There’s a new villain in the Republican race for the party’s presidential nomination, and its name is business. More specifically, the villain has become GOP frontrunner Mitt Romney and his record at private equity firm Bain Capital, a company the former Massachusetts governor started in 1984. Since his decisive victory in the New Hampshire primary, Gov. Romney has come under attack from rivals such as former Texas Gov. Rick Perry (who, according to the Wall Street Journal, has dropped out of the race today), and former Speaker of the House Newt Gingrich
On the campaign trail in South Carolina last week, Perry accused Romney’s Bain Capital of practicing “vulture capitalism,” saying that it destroyed people’s lives and was a “get-rich-quick scheme” designed to make a quick profit. Gingrich took his anti-Romney, anti-Bain Capital attacks to a whole other level. A Gingrich-supporting “Super PAC” went Hollywood on Romney, producing a slick 28-minute video that portrayed Romney as a ruthless Gordon Gekko-like corporate raider that swooped down and preyed on companies, fired all of their employees, and then parceled off the carcass for a quick buck.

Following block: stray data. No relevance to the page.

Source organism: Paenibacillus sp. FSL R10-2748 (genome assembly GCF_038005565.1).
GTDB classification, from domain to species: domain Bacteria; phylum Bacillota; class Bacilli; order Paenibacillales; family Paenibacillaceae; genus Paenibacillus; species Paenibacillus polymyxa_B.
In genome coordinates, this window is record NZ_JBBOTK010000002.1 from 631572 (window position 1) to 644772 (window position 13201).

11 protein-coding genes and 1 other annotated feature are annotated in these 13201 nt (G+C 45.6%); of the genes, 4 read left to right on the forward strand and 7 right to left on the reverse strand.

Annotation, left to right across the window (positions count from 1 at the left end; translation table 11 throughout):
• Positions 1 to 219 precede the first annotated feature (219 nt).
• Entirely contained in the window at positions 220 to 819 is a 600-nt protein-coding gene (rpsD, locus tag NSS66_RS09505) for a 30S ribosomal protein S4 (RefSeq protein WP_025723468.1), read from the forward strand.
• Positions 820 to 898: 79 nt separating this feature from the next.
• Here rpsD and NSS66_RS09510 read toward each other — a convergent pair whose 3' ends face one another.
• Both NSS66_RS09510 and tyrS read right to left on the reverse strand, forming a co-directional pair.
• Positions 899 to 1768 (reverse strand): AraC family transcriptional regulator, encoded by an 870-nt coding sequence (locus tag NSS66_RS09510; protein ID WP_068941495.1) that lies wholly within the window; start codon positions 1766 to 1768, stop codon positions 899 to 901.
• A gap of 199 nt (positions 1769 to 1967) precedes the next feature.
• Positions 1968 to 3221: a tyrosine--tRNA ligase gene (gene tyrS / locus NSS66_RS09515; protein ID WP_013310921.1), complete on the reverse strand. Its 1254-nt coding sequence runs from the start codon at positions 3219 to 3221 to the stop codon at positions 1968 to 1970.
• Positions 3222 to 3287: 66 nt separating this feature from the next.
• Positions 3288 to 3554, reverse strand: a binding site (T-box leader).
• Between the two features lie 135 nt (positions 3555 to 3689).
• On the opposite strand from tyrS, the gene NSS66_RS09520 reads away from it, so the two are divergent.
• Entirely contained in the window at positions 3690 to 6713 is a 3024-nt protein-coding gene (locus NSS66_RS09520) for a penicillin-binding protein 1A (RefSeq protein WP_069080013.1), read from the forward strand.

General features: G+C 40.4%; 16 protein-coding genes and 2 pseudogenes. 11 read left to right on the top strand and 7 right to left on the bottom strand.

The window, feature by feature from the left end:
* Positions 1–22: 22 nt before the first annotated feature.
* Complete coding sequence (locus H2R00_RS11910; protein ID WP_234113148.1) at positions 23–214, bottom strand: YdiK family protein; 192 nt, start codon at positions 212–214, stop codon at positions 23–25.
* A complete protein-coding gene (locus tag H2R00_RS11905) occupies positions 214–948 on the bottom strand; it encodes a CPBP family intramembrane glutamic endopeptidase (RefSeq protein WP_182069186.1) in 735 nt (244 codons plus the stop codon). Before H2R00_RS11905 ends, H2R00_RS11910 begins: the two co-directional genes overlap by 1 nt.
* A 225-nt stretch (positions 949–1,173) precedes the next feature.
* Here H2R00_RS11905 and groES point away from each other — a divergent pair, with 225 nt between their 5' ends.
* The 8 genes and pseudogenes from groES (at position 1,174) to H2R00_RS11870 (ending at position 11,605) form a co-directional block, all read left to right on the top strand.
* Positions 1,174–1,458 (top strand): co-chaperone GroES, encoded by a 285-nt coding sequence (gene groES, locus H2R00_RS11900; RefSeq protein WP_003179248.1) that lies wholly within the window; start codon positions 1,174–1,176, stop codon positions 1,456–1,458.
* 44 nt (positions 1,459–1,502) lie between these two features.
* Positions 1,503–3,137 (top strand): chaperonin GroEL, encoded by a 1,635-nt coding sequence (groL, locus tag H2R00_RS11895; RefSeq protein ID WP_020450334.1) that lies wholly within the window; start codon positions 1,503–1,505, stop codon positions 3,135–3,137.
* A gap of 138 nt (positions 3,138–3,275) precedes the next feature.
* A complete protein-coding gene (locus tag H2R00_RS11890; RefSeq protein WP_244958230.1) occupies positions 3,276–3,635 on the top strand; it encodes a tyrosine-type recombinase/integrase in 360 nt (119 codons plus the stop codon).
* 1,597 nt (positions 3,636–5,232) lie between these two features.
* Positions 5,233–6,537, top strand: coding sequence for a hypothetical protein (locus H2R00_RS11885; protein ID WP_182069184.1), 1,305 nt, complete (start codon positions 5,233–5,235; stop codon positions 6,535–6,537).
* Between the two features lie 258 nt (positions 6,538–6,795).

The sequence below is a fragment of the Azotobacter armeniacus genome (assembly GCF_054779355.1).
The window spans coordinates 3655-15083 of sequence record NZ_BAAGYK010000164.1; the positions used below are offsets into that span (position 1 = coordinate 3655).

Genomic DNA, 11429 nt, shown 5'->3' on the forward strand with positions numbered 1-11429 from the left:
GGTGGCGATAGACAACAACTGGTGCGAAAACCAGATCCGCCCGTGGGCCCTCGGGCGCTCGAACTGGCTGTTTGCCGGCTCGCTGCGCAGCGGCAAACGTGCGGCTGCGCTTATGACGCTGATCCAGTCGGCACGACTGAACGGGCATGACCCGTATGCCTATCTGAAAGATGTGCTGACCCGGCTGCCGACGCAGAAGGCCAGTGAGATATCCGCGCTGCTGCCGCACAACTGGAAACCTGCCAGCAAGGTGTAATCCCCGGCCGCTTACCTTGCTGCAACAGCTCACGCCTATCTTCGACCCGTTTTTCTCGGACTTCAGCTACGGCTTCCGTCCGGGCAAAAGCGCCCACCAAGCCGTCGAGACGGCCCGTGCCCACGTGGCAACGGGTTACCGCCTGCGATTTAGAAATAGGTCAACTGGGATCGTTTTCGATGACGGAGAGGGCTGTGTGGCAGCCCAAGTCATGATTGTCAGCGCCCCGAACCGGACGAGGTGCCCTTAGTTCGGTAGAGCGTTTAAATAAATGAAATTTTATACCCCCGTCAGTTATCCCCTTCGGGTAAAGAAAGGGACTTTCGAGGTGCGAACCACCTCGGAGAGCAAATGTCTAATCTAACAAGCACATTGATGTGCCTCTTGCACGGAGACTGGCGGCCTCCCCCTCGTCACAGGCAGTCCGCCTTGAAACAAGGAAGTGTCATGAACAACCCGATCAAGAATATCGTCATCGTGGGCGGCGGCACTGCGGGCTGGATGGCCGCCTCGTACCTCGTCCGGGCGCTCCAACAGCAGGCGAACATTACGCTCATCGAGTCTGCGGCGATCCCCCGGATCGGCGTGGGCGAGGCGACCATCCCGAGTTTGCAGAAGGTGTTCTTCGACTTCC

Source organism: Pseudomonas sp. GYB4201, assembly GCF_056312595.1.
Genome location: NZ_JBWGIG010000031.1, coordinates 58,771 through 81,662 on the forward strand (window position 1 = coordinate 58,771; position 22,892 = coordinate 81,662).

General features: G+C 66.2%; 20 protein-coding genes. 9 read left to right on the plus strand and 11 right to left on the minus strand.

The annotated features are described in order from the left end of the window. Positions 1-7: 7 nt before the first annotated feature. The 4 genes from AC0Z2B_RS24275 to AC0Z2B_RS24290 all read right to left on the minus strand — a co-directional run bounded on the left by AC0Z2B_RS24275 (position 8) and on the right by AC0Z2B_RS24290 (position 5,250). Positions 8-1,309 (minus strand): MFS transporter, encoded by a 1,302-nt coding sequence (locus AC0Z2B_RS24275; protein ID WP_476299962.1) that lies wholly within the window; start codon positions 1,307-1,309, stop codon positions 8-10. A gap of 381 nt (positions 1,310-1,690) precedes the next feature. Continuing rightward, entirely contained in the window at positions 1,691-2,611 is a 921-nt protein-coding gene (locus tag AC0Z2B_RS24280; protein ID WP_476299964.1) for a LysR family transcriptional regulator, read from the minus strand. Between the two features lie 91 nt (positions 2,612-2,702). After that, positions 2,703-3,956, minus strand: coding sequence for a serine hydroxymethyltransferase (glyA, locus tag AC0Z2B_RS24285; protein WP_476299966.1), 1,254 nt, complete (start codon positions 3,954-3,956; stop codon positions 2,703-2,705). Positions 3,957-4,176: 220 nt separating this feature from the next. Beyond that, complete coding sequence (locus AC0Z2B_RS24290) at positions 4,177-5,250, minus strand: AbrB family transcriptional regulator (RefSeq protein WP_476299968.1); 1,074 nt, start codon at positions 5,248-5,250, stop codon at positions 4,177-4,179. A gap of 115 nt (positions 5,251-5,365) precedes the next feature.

This anti-business line of attack from Perry and Gingrich is a risky strategy, as it sounds more like rhetoric from an Occupy Wall Street rally than it does talking points in a GOP primary. Unfortunately, the attacks also show an incredible lack of knowledge about the role of private equity firms in the marketplace. Read